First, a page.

6 Ways To Frustrate Creative People

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Creative people work and think differently. Unfortunately, by failing to understand that fact, business leaders often frustrate creative people and fail to tap into their true genius.

Here’s a list of ways to absolutely frustrate creative people and in the process kill off their creativity and passion, as well as any innovative outcomes. Guaranteed!  Sadly, these things are seen all to often, so there are some tips on how to overcome them.

1. Tell them how to do something!
Creative people hate being told how to do something. They do however love to know what needs to be done and what the parameters are. As soon as you tell a creative person how to do something they’ll switch off - so just give them the ‘what’. Direct them, steer them, guide them and lead them BUT whatever you do, stop micromanaging and don’t tell them how to do their job!

2. Don’t respect them!
Creative people love to be respected for their talents and abilities. And yes they need to be told. In a recent survey we conducted, lack of respect, came up as one of the major frustrations creatives have, working for organisations. I’m not saying swoon all over them or dribble on their work, but I am saying let them know you appreciate them. But don’t do it because you’ve read this, do it because you really do, genuinely respect them.

3. Give them loads of red tape!
Creative people hate red tape! They tend to not be very good a detail. Now that doesn’t surprise me at all because it restricts your creative flow. If organizations bog them down in admin and bureaucracy then how are they meant to do the creative stuff?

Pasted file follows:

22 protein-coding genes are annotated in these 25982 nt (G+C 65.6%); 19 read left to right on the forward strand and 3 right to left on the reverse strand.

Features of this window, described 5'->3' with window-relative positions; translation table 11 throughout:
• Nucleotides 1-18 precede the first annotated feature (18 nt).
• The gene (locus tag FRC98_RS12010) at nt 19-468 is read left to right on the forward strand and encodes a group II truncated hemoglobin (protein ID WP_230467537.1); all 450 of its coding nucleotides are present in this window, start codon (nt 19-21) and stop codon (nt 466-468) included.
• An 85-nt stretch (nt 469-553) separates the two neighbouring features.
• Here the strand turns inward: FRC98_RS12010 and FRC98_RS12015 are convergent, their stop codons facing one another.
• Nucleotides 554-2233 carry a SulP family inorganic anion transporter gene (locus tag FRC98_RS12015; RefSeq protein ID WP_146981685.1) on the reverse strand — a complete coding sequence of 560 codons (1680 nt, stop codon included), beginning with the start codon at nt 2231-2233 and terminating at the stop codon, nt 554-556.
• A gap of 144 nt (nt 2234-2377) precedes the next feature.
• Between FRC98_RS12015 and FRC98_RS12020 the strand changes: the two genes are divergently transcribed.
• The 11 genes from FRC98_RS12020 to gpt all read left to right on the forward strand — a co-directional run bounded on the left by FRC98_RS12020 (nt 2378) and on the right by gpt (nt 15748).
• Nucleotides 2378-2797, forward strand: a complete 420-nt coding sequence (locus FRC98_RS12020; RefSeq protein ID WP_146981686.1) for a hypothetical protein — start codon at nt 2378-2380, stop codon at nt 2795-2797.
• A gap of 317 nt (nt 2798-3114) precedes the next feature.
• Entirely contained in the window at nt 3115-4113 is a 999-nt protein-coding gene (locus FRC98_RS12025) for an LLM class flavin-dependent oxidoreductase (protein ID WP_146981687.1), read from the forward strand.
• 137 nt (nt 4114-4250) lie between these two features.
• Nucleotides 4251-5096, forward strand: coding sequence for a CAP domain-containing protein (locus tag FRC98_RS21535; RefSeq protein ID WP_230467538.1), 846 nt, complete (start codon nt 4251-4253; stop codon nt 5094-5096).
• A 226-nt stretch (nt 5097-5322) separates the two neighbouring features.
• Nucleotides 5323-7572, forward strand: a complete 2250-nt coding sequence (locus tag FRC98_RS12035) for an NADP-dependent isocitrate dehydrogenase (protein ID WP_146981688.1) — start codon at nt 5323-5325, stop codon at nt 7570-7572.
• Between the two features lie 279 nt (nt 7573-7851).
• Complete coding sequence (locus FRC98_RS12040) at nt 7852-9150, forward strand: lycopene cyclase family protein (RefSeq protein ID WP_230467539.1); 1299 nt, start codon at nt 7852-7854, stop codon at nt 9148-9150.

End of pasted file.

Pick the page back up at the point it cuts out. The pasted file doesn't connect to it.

4. Don’t tolerate their mistakes!
Having a workplace culture that tolerates creative risk and failure is paramount for creative people to thrive. Again one of the biggest frustrations of creative people is working for organizations that don’t tolerate mistakes or failure. Tata Group fosters a culture of sharing and learning from mistakes and failures. That’s where greatness lies. So creative people need to feel safe to throw an idea on the table without fear of ridicule.

5. Lock them into a finite process.
One of the great ironies is that creativity needs structure to thrive but that structure also needs to allow creative freedom. It’s a kind of loose/tight quality. Unfortunately business likes certainty and method and so in it’s quest to make creativity work it often implements cookie cutter processes that only inhibit creative flow. You need to have a framework that knows when to turn on and off the creative controls and direct creativity to your desired outcomes. 

6. Lock them into 9 to 5!
Creativity doesn’t work 9 to 5. The creative process needs time to do it’s thing and so leaders need to harness it’s potential by providing environments that let our people be flexible with time. Am I saying come and go as you please? No. However, remember creative people like boundaries but within those boundaries they also require freedom. So a workplace environment that allows freedom to utilise time to get results is where you need to aim.

Nigel Collin is a chapmion of creativity. He helps organizations capitlalize on creativity in order to drive and profit from innovation.

He realized that the real challenge facing businesses with creativity is not in finding creative people or teaching your people how to be more creative, it's in knowing how to lead your creative people and innovative thinkers. It is knowing how to tap into their talents, harness their genius, and direct it towards viable commercial results.

For more details visit http://www.nigelcollin.com

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